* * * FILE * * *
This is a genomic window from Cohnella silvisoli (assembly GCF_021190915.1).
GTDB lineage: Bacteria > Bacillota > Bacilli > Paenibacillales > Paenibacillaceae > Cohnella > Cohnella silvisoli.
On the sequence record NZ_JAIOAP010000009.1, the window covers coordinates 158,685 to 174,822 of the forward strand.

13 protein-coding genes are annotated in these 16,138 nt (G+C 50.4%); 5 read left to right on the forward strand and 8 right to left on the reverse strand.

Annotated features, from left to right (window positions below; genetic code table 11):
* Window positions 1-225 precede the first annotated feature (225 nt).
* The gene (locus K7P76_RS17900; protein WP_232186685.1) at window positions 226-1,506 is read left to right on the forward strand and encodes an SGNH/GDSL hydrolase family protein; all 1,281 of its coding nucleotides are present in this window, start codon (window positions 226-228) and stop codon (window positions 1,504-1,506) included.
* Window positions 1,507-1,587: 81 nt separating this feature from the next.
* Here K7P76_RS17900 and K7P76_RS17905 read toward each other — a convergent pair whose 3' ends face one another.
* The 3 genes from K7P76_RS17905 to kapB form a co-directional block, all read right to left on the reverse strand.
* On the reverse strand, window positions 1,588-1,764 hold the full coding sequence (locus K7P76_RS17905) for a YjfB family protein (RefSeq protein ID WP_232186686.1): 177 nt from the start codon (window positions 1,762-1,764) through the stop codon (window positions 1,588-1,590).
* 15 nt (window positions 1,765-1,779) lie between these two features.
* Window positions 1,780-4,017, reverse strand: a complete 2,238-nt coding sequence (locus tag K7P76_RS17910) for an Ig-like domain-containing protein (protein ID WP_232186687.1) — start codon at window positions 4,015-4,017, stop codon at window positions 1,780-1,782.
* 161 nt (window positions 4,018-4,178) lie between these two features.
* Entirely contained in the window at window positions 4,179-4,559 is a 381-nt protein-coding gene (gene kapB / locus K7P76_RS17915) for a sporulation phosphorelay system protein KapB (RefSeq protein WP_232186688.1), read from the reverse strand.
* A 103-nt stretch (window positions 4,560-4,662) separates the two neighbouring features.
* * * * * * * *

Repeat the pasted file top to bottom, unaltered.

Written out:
This is a genomic window from Cohnella silvisoli (assembly GCF_021190915.1).
GTDB lineage: Bacteria > Bacillota > Bacilli > Paenibacillales > Paenibacillaceae > Cohnella > Cohnella silvisoli.
On the sequence record NZ_JAIOAP010000009.1, the window covers coordinates 158,685 to 174,822 of the forward strand.

13 protein-coding genes are annotated in these 16,138 nt (G+C 50.4%); 5 read left to right on the forward strand and 8 right to left on the reverse strand.

Annotated features, from left to right (window positions below; genetic code table 11):
* Window positions 1-225 precede the first annotated feature (225 nt).
* The gene (locus K7P76_RS17900; protein WP_232186685.1) at window positions 226-1,506 is read left to right on the forward strand and encodes an SGNH/GDSL hydrolase family protein; all 1,281 of its coding nucleotides are present in this window, start codon (window positions 226-228) and stop codon (window positions 1,504-1,506) included.
* Window positions 1,507-1,587: 81 nt separating this feature from the next.
* Here K7P76_RS17900 and K7P76_RS17905 read toward each other — a convergent pair whose 3' ends face one another.
* The 3 genes from K7P76_RS17905 to kapB form a co-directional block, all read right to left on the reverse strand.
* On the reverse strand, window positions 1,588-1,764 hold the full coding sequence (locus K7P76_RS17905) for a YjfB family protein (RefSeq protein ID WP_232186686.1): 177 nt from the start codon (window positions 1,762-1,764) through the stop codon (window positions 1,588-1,590).
* 15 nt (window positions 1,765-1,779) lie between these two features.
* Window positions 1,780-4,017, reverse strand: a complete 2,238-nt coding sequence (locus tag K7P76_RS17910) for an Ig-like domain-containing protein (protein ID WP_232186687.1) — start codon at window positions 4,015-4,017, stop codon at window positions 1,780-1,782.
* 161 nt (window positions 4,018-4,178) lie between these two features.
* Entirely contained in the window at window positions 4,179-4,559 is a 381-nt protein-coding gene (gene kapB / locus K7P76_RS17915) for a sporulation phosphorelay system protein KapB (RefSeq protein WP_232186688.1), read from the reverse strand.
* A 103-nt stretch (window positions 4,560-4,662) separates the two neighbouring features.